bossa - nova sound and it was very successful for him

The Sergio Mendez sound adapts to almost all pop trends
over the last  half a century, from disco to hip hop- Sergio Mendes
with Gilberto Gil, Gracinha Leporace  and the Black Eyed Peas.

This kind of music would light up a night through the
eighties, nineties and the 2 k of  the  new world sophisticates,
outside the rushing smoke filled summer nights at the Greek Theater
in Los Angeles and the Hollywood Palladium. 

What a groove now that the years have added a step or
two of groove, late night half step, a jump, a tremble, a jumble, a
stomp, a flish, a flash and as the free style romp of “Waters Of

As you listen to this, a celebration, a musical journey
of Sergio Mendes- even as I have, lost a step or two in advancing
age- there's something very joyous about this music.

Anytime, anywhere in a group of family and friends, put
Sergio Mendes, “Celebration  A Musical Journey” on your music
sound system and watch the reaction. How your friends sound more
animated, happier, and when it's all smiles,  you may want to get two
copies for this celebration, as joy among friends will last a while.


CHARLES        LIVE  In Concert         CONCORD

Ray Charles with a big band with youngsters Julien
Priester, “Fat Head” Newman and Hank Crawford, recorded, live,.
at the Shrine Civic Auditorium in Los Angeles, Sept. 20, 1964,
remastered and released again in 2011, this, my friends, is indeed, a
collectors dream!

The context, repor and extempore' of the concert remains
intact- very few edits to mine ears. So the flavor of the show just
about glisten with audience joyous partication, for this had to be an
R&B celebration, a  'Come To Jesus' evening.

All the great Ray Charles hits are available, backed
with a  big band powerhouse sound!

These evenings are always electric. What tricked me out
was Charles version of “Margie.” (Brought back memories of my
parents singing that song at basement parties on Kilbourne in

I'm a fan of the old R&B singers, Joe Turner, Sister
Esther and Jimmy Scott, but when it comes to the best, nobody can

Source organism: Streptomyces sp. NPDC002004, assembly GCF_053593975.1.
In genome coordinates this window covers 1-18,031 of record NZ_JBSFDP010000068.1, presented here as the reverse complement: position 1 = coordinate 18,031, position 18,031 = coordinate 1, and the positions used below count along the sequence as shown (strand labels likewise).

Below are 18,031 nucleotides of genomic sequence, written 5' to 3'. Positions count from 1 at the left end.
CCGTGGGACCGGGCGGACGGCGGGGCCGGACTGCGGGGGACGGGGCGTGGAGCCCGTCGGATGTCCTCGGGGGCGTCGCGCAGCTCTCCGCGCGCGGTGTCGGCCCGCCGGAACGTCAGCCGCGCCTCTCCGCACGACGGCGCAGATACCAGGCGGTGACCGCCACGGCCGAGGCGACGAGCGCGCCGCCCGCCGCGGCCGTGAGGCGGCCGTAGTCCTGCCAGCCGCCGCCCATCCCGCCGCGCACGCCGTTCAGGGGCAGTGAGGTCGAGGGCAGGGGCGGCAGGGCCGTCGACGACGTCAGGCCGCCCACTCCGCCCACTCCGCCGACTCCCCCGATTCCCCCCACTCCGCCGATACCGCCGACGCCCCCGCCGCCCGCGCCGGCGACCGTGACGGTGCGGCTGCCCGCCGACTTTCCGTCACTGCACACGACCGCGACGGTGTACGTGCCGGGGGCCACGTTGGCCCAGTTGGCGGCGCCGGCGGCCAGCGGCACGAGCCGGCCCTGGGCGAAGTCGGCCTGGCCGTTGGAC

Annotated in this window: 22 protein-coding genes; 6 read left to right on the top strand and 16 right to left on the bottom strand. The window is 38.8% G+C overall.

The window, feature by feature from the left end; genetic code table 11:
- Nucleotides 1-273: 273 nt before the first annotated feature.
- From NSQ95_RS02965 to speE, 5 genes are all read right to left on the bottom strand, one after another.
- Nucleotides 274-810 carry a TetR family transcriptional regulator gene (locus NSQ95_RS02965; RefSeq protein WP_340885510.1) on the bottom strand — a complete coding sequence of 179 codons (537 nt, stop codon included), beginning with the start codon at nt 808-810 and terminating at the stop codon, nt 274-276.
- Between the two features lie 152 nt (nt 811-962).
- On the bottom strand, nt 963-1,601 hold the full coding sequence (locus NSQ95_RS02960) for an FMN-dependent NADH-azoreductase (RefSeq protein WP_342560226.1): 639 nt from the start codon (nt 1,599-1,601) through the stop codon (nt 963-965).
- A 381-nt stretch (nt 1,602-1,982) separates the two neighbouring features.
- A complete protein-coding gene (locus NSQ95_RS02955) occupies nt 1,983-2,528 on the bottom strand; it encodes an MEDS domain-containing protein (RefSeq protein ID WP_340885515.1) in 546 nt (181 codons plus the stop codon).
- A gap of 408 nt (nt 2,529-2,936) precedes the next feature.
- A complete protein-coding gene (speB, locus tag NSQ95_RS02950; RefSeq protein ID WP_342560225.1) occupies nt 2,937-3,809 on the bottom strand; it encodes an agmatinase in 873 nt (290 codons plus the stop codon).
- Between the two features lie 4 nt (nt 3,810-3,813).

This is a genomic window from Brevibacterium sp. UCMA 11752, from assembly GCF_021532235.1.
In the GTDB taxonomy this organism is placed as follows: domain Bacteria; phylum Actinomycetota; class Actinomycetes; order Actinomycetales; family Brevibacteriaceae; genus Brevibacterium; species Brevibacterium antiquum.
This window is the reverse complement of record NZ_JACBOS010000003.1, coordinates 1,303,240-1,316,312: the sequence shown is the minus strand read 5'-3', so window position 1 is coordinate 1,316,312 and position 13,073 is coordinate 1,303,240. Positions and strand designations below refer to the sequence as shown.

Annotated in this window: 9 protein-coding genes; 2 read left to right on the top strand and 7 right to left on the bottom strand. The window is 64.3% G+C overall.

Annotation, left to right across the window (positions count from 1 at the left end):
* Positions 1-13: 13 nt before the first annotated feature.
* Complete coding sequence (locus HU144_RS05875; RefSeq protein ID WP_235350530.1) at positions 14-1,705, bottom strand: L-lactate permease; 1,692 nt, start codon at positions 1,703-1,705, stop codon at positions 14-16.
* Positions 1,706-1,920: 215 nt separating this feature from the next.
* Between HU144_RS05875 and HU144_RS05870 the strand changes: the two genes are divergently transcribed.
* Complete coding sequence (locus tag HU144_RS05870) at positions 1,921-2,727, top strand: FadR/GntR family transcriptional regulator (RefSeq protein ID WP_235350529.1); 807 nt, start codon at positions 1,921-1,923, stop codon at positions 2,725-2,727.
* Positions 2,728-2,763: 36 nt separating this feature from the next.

cross all borders and make it fun, “In The Evening(When The Sun
Goes Down,)” as the immortal Ray Charles.


Reedist Curt Hanrahan has really scored with a lovely
nice mainstream sound. Recorded live at UWM Recital Hall and at
Caroline's in Milwaukee, there's lasting quality to these
performances-beginning with the title tune, Jim Sodke's upright
sounding piano with Curt on flute, then blossoming to a long evolving
blues excursion. 

Then, “Pirate Vs Ninja” jumps up swinging and
grooving in a skirting up tempo.  “Rumba Grave” involves a subtle
 Halloween groove.  

 enjoins a softer breathier Curt Hanrahan nature on alto.  

Guitarist Jay Mollerskov has a moody Gabor Szabo effect,
especially with his consistent lengthy solo on  “Proclivity.”

What's really so refreshing with  Curt Hanrahan's, “Soul
Journer,” is the soft glow of sex in the afternoon.

This is what the music perceives- long extended
secretive encounters, similar to the music-long extended evolving
solos, that elaborate, existentially.

   Origin Records
with a full tone and a very solid sound, trumpeter, Thomas Marriott,
has the command and the answer 
as the West Coast's  hardest working trumpet player. He posesses a
similare skill of a Lee Morgan, Freddie Hubbard, even echos of the
immortal Clifford Brown.

In this scenario, “Human Spirit” with a  strong
straight ahead brass/reed Hammond B-3 bop combination, starting  with
stellar Hammond B-3 ist,  Gary Versace, alto  saxophonist Mark Taylor
 and an inventive  Matt Jorgensen on drums. By the time you hear the
second selection,”Hiding In Public”, you along with the band are
deep into the funk. My oh my, “Human Spirits”  reflects deep
intentions of Brother Jack, Blue Mitchell, Kenny Dorham, Tina Brooks
and sister, Shirley.  

And of which “Low Key Lightly” a slow dance ballad,
sounding like last dance, last chance, ages ago in Elkhart.

And hence “Yakima,” clearly establishes the course
of Tom Marriott's “Human Spirit,” to all the East Coast bowling
alleys that played this music over the decades, as straight ahead and
lovingly as on this CD!  

As any bop tune that ends, replete on a half measure.

R /
E / D / S         SIGN  OF  FOUR     
Origin Records

The distinctive sound of a baritone sax and guitar
sounds very cosmopolitan-European. Ed Epstein is the baritone
saxophonist. Dane Bjarne Roupe', the guitarist. Two other Danes are
Goran  Schelin,  bass and Dennis Drud on drums. 

Not since Shahib Shihab have I heard such sophisticated
bop. Of course, Gerry Mulligan was probably the most progenitor of
the bop Baritone.

This piano less quartet is more post bop-European-
celebratory of the after hours clubs-everywhere.

The Epstein/ Roupe' collaboration is different,
articulate and  highly referential to the new post modern.  

     Origin Records

“Transperence” reveals Chuck Deardorf's amazing
versatility on the upright, as well as the fretless and fretted
electric basses,  an insight into Deardorf''s whole jazz bass
curriculum. Yes, he's articulate in all current facets of modern
music from rock fusion  on  “Dear Prudence,” to the facile
fingering in  time and tempo of the upright on “Bruzette,” “Alone
Together,” a dramatic duet with Bill Mays on “Moon and Sand,”
where Deardorf's  uncanny ability to carry the melody as a matador of